The Importance of Religion for Two Paradigms: Science and Natural Philosophy

The Importance of Religion for Two Paradigms: Science and Natural Philosophy

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Importance of Religion for Two Paradigms: Science and Natural Philosophy
Since the beginning of the intellectual development of mankind, the question of whether there is god or not has been a question that still remains. However, its effects on our way of thinking has been shaped by a number of people, thinkers, priests, scientists so on and so forth. If we were to divide that continuum into two parts, they would be before the enlightenment and after the enlightenment. Namely the times of natural philosophy and times of science since the term produced after the mid eighteenths. Before the enlightenment religion was the core, center pillar of natural philosophy when the medieval Europe was thought. Nevertheless, after that era the religion was secluded from the “science” in a way that it may have affected the processes but it did not have such condition that could alter the methodology of thinking and contemplating.
First of all, to comprehend that situation, what the natural philosophy have to be known. Natural philosophy is the philosophical way of thinking over how the nature works. That philosophical mainstream founded in ancient Greece. They observed the nature and tried to know how all this could be happening around them basically they wanted to be aware of their environment. But when it comes to how that natural philosophy came into contact with religion. The Muslim thinkers used that natural philosophy to promote Islamic beliefs and even to justify the existence of god itself. Then, the Christian church had done the same thing. Apart from the spread of natural philosophy it is also important that how natural philosophers interpreted the environment and nature. It was such a way that after the observations of phenomen...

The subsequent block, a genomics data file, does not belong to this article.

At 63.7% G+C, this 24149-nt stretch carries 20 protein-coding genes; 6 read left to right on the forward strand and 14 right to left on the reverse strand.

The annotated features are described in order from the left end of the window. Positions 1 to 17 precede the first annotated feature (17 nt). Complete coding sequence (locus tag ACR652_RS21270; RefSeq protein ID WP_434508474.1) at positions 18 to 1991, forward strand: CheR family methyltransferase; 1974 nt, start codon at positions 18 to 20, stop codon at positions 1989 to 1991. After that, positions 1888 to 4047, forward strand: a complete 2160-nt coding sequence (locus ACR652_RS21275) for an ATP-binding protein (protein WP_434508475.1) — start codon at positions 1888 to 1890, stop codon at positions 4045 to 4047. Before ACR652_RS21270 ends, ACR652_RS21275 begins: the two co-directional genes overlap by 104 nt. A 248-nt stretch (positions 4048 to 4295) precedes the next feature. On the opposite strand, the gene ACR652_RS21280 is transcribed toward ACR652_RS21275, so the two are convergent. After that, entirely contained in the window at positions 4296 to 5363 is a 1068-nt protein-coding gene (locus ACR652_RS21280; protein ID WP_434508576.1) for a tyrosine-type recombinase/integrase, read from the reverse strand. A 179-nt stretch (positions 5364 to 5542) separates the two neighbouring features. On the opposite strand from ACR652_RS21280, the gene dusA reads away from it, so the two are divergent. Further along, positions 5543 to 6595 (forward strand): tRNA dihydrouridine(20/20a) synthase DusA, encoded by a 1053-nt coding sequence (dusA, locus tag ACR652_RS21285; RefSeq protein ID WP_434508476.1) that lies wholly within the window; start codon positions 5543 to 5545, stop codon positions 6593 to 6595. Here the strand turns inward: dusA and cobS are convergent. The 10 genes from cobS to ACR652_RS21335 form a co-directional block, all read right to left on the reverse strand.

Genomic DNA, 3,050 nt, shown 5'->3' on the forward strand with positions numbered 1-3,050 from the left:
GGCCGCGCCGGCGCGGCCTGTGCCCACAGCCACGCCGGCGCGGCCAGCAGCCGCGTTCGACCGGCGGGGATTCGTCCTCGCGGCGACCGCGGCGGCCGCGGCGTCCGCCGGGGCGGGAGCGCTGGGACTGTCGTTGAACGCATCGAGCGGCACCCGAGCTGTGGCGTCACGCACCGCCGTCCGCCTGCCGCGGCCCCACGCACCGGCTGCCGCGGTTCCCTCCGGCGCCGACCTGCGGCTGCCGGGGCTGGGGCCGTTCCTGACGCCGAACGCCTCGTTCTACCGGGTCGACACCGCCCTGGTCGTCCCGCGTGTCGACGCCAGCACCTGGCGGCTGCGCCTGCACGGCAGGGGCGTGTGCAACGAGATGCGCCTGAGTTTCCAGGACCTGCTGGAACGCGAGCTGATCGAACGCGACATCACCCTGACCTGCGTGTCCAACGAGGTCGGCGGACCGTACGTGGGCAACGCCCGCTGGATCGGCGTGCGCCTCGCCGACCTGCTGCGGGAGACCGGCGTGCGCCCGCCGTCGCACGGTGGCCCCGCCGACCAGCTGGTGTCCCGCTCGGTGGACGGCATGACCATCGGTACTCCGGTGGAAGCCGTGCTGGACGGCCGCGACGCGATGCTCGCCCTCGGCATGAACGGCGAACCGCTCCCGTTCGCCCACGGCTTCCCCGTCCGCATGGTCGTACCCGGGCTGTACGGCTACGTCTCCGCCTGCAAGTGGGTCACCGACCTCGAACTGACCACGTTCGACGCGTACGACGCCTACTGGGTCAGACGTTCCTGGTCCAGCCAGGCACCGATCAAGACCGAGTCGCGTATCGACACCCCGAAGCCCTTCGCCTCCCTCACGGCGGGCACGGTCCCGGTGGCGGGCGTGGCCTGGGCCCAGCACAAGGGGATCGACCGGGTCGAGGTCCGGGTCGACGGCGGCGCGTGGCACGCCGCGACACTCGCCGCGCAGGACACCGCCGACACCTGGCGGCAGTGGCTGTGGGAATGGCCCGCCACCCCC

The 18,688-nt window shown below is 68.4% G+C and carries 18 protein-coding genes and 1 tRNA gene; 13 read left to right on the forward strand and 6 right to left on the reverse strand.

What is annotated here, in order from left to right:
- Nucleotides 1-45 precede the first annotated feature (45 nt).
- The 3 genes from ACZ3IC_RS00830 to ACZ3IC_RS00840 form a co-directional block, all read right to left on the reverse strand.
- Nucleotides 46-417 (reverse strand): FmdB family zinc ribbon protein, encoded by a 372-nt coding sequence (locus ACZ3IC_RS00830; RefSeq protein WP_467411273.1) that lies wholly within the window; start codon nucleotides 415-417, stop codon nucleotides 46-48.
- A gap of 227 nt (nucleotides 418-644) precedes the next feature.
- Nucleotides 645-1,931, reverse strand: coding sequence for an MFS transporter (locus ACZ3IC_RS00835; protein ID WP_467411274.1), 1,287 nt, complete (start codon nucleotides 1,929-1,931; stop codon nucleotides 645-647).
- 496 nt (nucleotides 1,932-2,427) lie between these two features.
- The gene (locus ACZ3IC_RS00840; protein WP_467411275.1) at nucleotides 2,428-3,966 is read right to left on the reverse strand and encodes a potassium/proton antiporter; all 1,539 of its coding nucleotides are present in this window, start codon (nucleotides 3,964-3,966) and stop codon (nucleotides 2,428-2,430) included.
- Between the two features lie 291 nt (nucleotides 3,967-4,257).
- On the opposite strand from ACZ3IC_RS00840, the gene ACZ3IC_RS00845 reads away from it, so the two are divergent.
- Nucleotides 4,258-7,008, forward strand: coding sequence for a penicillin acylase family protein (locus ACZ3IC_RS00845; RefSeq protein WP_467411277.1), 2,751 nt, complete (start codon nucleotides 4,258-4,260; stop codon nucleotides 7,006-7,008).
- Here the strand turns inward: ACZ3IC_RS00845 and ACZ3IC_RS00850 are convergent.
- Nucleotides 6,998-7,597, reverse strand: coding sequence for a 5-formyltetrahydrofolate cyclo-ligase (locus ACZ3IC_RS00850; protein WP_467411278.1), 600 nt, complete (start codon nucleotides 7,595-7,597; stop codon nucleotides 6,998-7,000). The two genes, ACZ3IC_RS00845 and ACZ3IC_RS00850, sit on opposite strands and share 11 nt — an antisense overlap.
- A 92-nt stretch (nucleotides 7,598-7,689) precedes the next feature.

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...n and eighteen hundreds. Also that shift reflected in which the products of philosophers who lived in that era.

Works Cited

Dennis Des Chene, Physiologia: Natural Philosophy in Late Aristotelian and Cartesian
Thought (Ithaca: Cornell University Press, 1996), 2.

Jon H. Roberts and James Turner, The Sacred and the Secular University, (Princeton University press,2000).29

Josh A. Reeves (2008) The Field of Science and Religion as Natural Philosophy,
Theology and Science, 6:4, 403-419

David Hume, An inquring Concerning Human understanding, ed. Charles W. Hendel(İndianapolis: Bobbs-Merrill,1955)

Hyland P, Gomez O, Greensides F,The Enlightenment a Sourcebook and Reader, Rootledge, 2003, p. 37-40, 71-75
The Mathematical Principles of Natural Philosophy (1729) Newton's Principles of Natural Philosophy, Dawsons of Pall Mall, 1968

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